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The Handmaid’s Tale “Baggage” Review

*Spoiler alert for The Handmaid’s Tale season 2, episode 3.

June on The Handmaid's Tale, "Baggage"
June on The Handmaid’s Tale, “Baggage”. Photo courtesy of Vulture.

Episode three of The Handmaid’s tale circles back around to grab a couple of plots from the book and season one. June’s mother is a major part of the flashbacks in the book, but we didn’t see her at all in season one. We finally get to see her this episode, in all of her glory and flaws. The other major plot-line is Moira, who has been living in Little America, Canada all this time. This episode is less brutal than the first two episodes that this season premiered with, but one thing it is not lacking in is nuance.

The episode opens with June doing a daily exercise of jogging around the Boston Globe offices where she’s been holed up, we learn, for two months. The message is clear, June is ready to get out there and finally have some agency. In a parallel, the show cuts to Moira, also on a morning jog, through Little America. The two are so far apart and haven’t seen each other since that night at Jezebel’s in season one, but suddenly, the distance seems short and like the two are just a stone’s throw away.

This episode, June finally starts moving. She gets shuttled to a place where a man is supposed to pick her up and take her to a safe house, but at the last minute the man gets a text saying the safe house isn’t secure. June’s not going to let him get away with just leaving her in the middle of nowhere though. She stands in front of his truck in the rain, forcing him to acknowledge her presence and need. Despite himself, he can’t look her in the eye and abandon her, so he let’s her in and takes her home to his family. His wife isn’t happy to see her, she’s afraid for her family, and she judges June for “allowing” them to take her child. “Women are so adaptable,” June says, earlier in the episode, that her mother used to say. “It’s amazing what we can get used to.”

As June travels from one place to another, she reminisces about her mother. The first memory we see is of a rally her mother took her to when she was a little girl. As the women chant around a fire, they throw in bits of white paper to burn. June says that her mother told her that they were writing down the names of their rapists. “I remember thinking, there were so many pieces of paper,” says June. “So many; it was like snow.” June’s mother is full of life in this scene. She punches her fist in the air, and there is a great joyous smile on her face as she chants with the other women, and encourages her daughter to do the same. She’s in her element.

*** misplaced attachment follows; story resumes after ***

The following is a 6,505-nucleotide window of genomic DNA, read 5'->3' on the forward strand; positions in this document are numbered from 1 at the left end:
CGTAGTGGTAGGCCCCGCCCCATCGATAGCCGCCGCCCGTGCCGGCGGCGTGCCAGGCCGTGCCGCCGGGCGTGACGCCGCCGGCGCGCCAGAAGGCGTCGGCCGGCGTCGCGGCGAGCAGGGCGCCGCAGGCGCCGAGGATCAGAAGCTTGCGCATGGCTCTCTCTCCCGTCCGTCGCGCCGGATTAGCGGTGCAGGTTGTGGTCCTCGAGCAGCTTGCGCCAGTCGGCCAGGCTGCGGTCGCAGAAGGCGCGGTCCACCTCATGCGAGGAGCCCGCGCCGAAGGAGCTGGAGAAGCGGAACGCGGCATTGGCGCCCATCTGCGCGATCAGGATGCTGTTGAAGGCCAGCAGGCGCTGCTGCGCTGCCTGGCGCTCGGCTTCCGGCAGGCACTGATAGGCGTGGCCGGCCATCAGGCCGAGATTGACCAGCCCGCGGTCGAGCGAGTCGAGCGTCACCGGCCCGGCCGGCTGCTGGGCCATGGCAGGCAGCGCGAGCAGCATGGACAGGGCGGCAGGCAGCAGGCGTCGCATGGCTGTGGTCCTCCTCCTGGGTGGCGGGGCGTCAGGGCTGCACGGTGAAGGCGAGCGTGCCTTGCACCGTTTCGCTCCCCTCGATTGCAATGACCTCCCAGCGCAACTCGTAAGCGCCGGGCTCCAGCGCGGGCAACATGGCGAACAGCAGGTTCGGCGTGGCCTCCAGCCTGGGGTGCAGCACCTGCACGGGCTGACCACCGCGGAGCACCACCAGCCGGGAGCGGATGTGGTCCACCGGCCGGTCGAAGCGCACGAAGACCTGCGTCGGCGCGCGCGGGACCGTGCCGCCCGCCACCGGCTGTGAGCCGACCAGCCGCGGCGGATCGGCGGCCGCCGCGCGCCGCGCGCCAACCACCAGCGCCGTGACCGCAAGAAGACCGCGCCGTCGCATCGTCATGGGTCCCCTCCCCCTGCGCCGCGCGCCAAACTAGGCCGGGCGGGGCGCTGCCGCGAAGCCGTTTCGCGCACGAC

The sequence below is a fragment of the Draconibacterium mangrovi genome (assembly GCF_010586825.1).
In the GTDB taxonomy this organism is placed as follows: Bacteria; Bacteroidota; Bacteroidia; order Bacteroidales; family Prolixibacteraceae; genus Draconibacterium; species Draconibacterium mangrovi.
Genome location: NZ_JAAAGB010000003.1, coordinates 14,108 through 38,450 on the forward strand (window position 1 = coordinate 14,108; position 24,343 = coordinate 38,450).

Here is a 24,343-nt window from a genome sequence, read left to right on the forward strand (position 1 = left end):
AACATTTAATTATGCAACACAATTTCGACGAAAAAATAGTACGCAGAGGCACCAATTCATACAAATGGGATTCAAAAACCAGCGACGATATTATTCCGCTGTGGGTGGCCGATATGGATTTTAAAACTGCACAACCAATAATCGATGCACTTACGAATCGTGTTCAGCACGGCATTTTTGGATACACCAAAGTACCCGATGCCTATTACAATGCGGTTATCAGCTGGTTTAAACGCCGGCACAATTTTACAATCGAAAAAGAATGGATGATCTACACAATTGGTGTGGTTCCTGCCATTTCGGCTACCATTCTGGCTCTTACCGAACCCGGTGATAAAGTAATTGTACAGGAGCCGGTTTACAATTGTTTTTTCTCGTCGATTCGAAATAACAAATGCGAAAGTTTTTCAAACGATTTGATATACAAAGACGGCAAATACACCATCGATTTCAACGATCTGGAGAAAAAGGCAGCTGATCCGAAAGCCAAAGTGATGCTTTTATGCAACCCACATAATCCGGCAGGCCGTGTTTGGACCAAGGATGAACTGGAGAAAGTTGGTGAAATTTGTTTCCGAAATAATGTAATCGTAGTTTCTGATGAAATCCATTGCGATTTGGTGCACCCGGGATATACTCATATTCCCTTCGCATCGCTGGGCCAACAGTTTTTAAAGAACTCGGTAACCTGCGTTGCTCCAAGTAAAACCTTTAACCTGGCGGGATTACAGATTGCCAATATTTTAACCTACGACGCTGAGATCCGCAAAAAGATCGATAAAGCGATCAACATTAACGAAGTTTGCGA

The next memory is not as flattering. While sitting around with her feminist friends, she digs into June for being an editor at a small publishing house, instead of doing something more to help the cause. Moira is doing something that’s essential to the cause. Why isn’t she more like Moira? In a later flashback, June’s mom criticizes her for planning to marry Luke (at that point they’re only engaged). I’m thinking she’s going to bring up the fact that Luke cheated on his wife with June; it’s what I would tell my daughter if I had one. But that’s not what she says. Instead she tells June that she’s wasting her life and energy by tying herself to a man. Another flashback shows June catching a glimpse of her mom, working as an unwoman in the colonies, while she’s being shown in a video in the Red Center. Many of these lines and details are ripped straight from the book – and just when we thought we had run out of book material.

Meanwhile Moira makes a life for herself in Little America. She lives with Luke and the woman who doesn’t speak from season one. She works at the welcome center that takes in new refugees. As she gives a man, who looks like he’s still in shock, the orientation, he reveals to her that he was one of the Guardians, forced to hang people on the wall, even a man he used to date in college. Happy and bubbly a moment ago, Moira is clearly shaken by his testimony. She’s not over her own trauma by a long shot. This is exemplified later on when she pleasures a woman in the bathroom of a club, but can’t seem to bear to let the woman touch her. What they did to her at Jezebel’s still haunts her, even in this new life. You have to give it up for the small wins though. The woman who doesn’t speak finally opens her mouth to crack a joke. “Blessed be the Fruit-Loops,” she says as she eats the cereal. Moira and Luke look at her with astonished faces. “How long have you been holding that one in?” Moira asks with a big smile on her face.

Speaking of wins, June manages a rather big one when the family doesn’t come back from church and she has to make her way to the airfield on her own, following the map the man had, and pretending like she belongs. As she sits in the plane, which gets ready to take off, she thinks about her mother, flashing back to singing at the top of their lungs to a pop song in the car with the top down. Wild, happy, free, and together. June tells us that she finally realizes that while her relationship with her mother wasn’t perfect, no mother-daughter relationship is perfect, and they both did the best they could, and that’s more than enough. She wishes her mother was there so she could tell her that. It seems like the episode is over, but The Handmaid’s Tale doesn’t do calm endings like that. Right before they take off, a bunch of government vans arrive and shoot at the plane. They hit the other passenger and shoot the pilot execution-style. Both June and the bleeding passenger are dragged from the plane’s interior, and we are left to wonder what horror awaits June in the episode to come.

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